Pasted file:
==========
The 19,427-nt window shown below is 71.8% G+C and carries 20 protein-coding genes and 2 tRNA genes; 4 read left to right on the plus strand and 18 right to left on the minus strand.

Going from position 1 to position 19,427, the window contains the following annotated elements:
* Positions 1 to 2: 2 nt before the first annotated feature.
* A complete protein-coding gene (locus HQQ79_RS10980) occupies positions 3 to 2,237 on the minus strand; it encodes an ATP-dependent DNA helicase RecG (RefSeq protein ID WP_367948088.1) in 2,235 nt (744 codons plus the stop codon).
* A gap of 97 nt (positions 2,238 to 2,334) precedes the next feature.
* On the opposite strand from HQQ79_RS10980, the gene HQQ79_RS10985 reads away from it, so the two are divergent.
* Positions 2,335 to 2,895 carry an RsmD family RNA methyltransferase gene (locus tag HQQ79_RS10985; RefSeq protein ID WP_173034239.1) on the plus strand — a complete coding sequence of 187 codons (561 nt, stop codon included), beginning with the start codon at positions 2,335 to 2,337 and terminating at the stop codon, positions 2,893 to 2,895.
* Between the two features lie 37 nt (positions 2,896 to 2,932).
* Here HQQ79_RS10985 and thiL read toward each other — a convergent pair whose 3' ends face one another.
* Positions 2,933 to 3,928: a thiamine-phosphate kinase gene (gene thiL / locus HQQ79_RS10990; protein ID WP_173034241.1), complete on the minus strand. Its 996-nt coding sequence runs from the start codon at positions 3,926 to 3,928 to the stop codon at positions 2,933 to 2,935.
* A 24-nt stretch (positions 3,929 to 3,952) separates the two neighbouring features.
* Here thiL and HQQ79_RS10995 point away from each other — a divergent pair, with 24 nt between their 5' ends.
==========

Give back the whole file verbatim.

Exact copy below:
The 19,427-nt window shown below is 71.8% G+C and carries 20 protein-coding genes and 2 tRNA genes; 4 read left to right on the plus strand and 18 right to left on the minus strand.

Going from position 1 to position 19,427, the window contains the following annotated elements:
* Positions 1 to 2: 2 nt before the first annotated feature.
* A complete protein-coding gene (locus HQQ79_RS10980) occupies positions 3 to 2,237 on the minus strand; it encodes an ATP-dependent DNA helicase RecG (RefSeq protein ID WP_367948088.1) in 2,235 nt (744 codons plus the stop codon).
* A gap of 97 nt (positions 2,238 to 2,334) precedes the next feature.
* On the opposite strand from HQQ79_RS10980, the gene HQQ79_RS10985 reads away from it, so the two are divergent.
* Positions 2,335 to 2,895 carry an RsmD family RNA methyltransferase gene (locus tag HQQ79_RS10985; RefSeq protein ID WP_173034239.1) on the plus strand — a complete coding sequence of 187 codons (561 nt, stop codon included), beginning with the start codon at positions 2,335 to 2,337 and terminating at the stop codon, positions 2,893 to 2,895.
* Between the two features lie 37 nt (positions 2,896 to 2,932).
* Here HQQ79_RS10985 and thiL read toward each other — a convergent pair whose 3' ends face one another.
* Positions 2,933 to 3,928: a thiamine-phosphate kinase gene (gene thiL / locus HQQ79_RS10990; protein ID WP_173034241.1), complete on the minus strand. Its 996-nt coding sequence runs from the start codon at positions 3,926 to 3,928 to the stop codon at positions 2,933 to 2,935.
* A 24-nt stretch (positions 3,929 to 3,952) separates the two neighbouring features.
* Here thiL and HQQ79_RS10995 point away from each other — a divergent pair, with 24 nt between their 5' ends.